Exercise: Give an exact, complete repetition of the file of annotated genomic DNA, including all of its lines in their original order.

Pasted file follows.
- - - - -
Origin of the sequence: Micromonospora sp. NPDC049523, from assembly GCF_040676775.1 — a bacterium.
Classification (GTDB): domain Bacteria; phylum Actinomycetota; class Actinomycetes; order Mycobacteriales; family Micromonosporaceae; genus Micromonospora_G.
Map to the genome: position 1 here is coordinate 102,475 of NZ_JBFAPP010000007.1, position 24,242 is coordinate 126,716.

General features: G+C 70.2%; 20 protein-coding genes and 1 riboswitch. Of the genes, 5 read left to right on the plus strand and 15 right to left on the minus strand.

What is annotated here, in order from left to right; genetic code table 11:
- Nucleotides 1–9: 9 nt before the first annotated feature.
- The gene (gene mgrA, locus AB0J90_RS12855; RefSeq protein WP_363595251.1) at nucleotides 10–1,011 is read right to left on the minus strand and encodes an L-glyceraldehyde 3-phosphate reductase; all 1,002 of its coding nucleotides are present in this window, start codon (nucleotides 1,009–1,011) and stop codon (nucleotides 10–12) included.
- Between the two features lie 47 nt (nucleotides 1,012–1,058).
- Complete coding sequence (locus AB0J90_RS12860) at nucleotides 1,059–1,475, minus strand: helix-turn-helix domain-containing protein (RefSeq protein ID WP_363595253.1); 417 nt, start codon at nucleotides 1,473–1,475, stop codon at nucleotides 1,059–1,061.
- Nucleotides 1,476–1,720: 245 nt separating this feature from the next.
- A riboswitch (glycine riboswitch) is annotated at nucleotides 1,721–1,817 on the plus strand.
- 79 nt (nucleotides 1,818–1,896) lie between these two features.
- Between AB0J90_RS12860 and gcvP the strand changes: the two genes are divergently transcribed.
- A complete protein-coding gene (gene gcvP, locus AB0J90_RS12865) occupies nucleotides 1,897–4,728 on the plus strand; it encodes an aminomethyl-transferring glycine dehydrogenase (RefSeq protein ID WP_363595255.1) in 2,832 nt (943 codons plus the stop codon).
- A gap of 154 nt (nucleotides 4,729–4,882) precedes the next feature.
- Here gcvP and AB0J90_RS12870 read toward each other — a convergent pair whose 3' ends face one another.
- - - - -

Origin of the sequence: Micromonospora sp. NPDC049523, from assembly GCF_040676775.1 — a bacterium.
Classification (GTDB): domain Bacteria; phylum Actinomycetota; class Actinomycetes; order Mycobacteriales; family Micromonosporaceae; genus Micromonospora_G.
Map to the genome: position 1 here is coordinate 102,475 of NZ_JBFAPP010000007.1, position 24,242 is coordinate 126,716.

General features: G+C 70.2%; 20 protein-coding genes and 1 riboswitch. Of the genes, 5 read left to right on the plus strand and 15 right to left on the minus strand.

What is annotated here, in order from left to right; genetic code table 11:
- Nucleotides 1–9: 9 nt before the first annotated feature.
- The gene (gene mgrA, locus AB0J90_RS12855; RefSeq protein WP_363595251.1) at nucleotides 10–1,011 is read right to left on the minus strand and encodes an L-glyceraldehyde 3-phosphate reductase; all 1,002 of its coding nucleotides are present in this window, start codon (nucleotides 1,009–1,011) and stop codon (nucleotides 10–12) included.
- Between the two features lie 47 nt (nucleotides 1,012–1,058).
- Complete coding sequence (locus AB0J90_RS12860) at nucleotides 1,059–1,475, minus strand: helix-turn-helix domain-containing protein (RefSeq protein ID WP_363595253.1); 417 nt, start codon at nucleotides 1,473–1,475, stop codon at nucleotides 1,059–1,061.
- Nucleotides 1,476–1,720: 245 nt separating this feature from the next.
- A riboswitch (glycine riboswitch) is annotated at nucleotides 1,721–1,817 on the plus strand.
- 79 nt (nucleotides 1,818–1,896) lie between these two features.
- Between AB0J90_RS12860 and gcvP the strand changes: the two genes are divergently transcribed.
- A complete protein-coding gene (gene gcvP, locus AB0J90_RS12865) occupies nucleotides 1,897–4,728 on the plus strand; it encodes an aminomethyl-transferring glycine dehydrogenase (RefSeq protein ID WP_363595255.1) in 2,832 nt (943 codons plus the stop codon).
- A gap of 154 nt (nucleotides 4,729–4,882) precedes the next feature.
- Here gcvP and AB0J90_RS12870 read toward each other — a convergent pair whose 3' ends face one another.